Headspace is an app for mindfulness and meditation. Its recent growth in content and users is accompanied by modifications to the app’s design and features. This critique intends to highlight positive and negative attributes of Headspace’s digital interface, using concepts laid out in The Design of Everyday Things by Don Norman.
Every primary content page affords searching. Discoverability of the search function is easy given the persistent presence of the magnifying glass icon signifier.
Selecting the icon provides visual feedback as a new page displaying a search bar, suggestions and cards that categorize content by goals. However, given the subjective nature of abstract goals i.e. “focus at work”, these artificial constraints can lead users to make errors by searching for content in the wrong places, especially at the execution stages of action.
Add filter and sort functionalities. Adding an icon with imagery rooted in declarative knowledge to signify those functions. Clicking the icon would reveal checkboxes with feedback, improving both discoverability of content and evaluation of results.
Some Headspace content affords configuring three settings: narrator “gender,” download and length. Narration and download are configured on the content detail page, which also indicates length, yet has no feedforward regarding where or how to configure length, creating gulfs of execution and evaluation. It’s logically constrained, the “begin” button is the only option for users to specify, and perform execution actions. The following page affords meditation and configuring length, the latter signified by a cog icon users will recognize from natural mapping.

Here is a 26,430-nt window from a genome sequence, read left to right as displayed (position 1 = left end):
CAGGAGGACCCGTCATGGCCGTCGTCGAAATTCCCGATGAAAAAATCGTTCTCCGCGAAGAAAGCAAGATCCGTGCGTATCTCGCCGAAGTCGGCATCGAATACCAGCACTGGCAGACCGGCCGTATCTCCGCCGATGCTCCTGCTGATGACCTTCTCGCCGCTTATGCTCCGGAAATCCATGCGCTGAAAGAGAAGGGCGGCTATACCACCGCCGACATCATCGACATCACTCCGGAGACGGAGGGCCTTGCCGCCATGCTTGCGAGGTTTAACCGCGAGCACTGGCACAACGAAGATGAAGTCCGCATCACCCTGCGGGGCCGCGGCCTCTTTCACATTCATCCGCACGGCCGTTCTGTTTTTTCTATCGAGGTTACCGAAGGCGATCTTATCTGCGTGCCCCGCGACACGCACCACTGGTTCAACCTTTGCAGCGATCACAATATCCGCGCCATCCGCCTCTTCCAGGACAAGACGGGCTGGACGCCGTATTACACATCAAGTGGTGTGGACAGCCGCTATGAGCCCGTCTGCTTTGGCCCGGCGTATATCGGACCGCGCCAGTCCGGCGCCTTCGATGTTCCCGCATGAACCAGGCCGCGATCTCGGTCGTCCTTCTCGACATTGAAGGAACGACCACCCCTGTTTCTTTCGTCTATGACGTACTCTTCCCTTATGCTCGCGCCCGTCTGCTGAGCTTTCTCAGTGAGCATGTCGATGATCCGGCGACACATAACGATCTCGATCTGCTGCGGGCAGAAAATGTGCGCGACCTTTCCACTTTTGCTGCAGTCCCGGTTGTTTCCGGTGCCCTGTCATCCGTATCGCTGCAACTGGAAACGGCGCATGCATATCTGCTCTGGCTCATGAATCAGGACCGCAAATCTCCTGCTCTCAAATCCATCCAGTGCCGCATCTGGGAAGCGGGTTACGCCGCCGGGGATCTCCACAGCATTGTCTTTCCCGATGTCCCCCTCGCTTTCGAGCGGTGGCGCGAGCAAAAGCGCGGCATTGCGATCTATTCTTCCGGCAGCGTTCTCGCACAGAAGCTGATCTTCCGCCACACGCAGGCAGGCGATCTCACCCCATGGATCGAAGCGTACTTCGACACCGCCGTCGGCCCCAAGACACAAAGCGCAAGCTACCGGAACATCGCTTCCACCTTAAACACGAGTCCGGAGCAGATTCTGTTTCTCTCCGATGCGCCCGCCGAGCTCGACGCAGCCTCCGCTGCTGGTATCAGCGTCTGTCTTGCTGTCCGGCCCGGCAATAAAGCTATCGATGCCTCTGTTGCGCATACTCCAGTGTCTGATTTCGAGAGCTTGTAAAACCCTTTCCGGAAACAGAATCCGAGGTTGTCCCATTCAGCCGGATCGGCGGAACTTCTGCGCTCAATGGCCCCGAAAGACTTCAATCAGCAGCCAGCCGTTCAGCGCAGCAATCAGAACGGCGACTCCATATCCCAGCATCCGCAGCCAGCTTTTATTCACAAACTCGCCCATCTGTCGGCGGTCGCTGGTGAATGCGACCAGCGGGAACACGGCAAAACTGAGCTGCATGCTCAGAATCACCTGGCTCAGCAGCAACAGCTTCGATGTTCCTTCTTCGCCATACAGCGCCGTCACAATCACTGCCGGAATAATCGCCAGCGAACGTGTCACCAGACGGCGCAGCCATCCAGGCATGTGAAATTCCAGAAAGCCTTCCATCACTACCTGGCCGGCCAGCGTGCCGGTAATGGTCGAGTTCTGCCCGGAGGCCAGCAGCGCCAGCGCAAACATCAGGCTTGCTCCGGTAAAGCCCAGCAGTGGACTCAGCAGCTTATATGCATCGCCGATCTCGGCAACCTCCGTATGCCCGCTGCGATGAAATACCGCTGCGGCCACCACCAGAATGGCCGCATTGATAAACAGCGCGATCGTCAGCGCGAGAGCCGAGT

Make the cog icon configure all settings, and move it to the content detail page. Doing so would bridge gulfs of execution and evaluation, streamline mapping, reduce slips (pressing play, not cog) and enhance the system image. Users typically do not expect to configure settings in more than one spot, and certainly not after having reached their goal: beginning.
To note: Including binary male/female options for narrator gender exemplifies the notion that knowledge of cultural constructs, such as notions surrounding gender roles, exist in the head. The app does not need to explain it in order for users to make a precise decision about narration. Further critique of this attribute is warranted, yet beyond the present scope.
The top sticky menu features user and search icons. The bottom has 5 text/image icons, each representing a different type of content. The latter significantly contributes to a good conceptual model and system image through use of well-placed signifiers consisting of straightforward text and abstract icons. A user can open the app without a good conceptual model or specific goal and quickly see what the app affords and/or search for it. This is an example of activity-centered design. While the content associated with each icon is semantically constrained to that topic, i.e. “Sleep,” users can constantly access it. These design features reduce likelihood of memory lapses, as users don’t have to remember where or how to find types of content.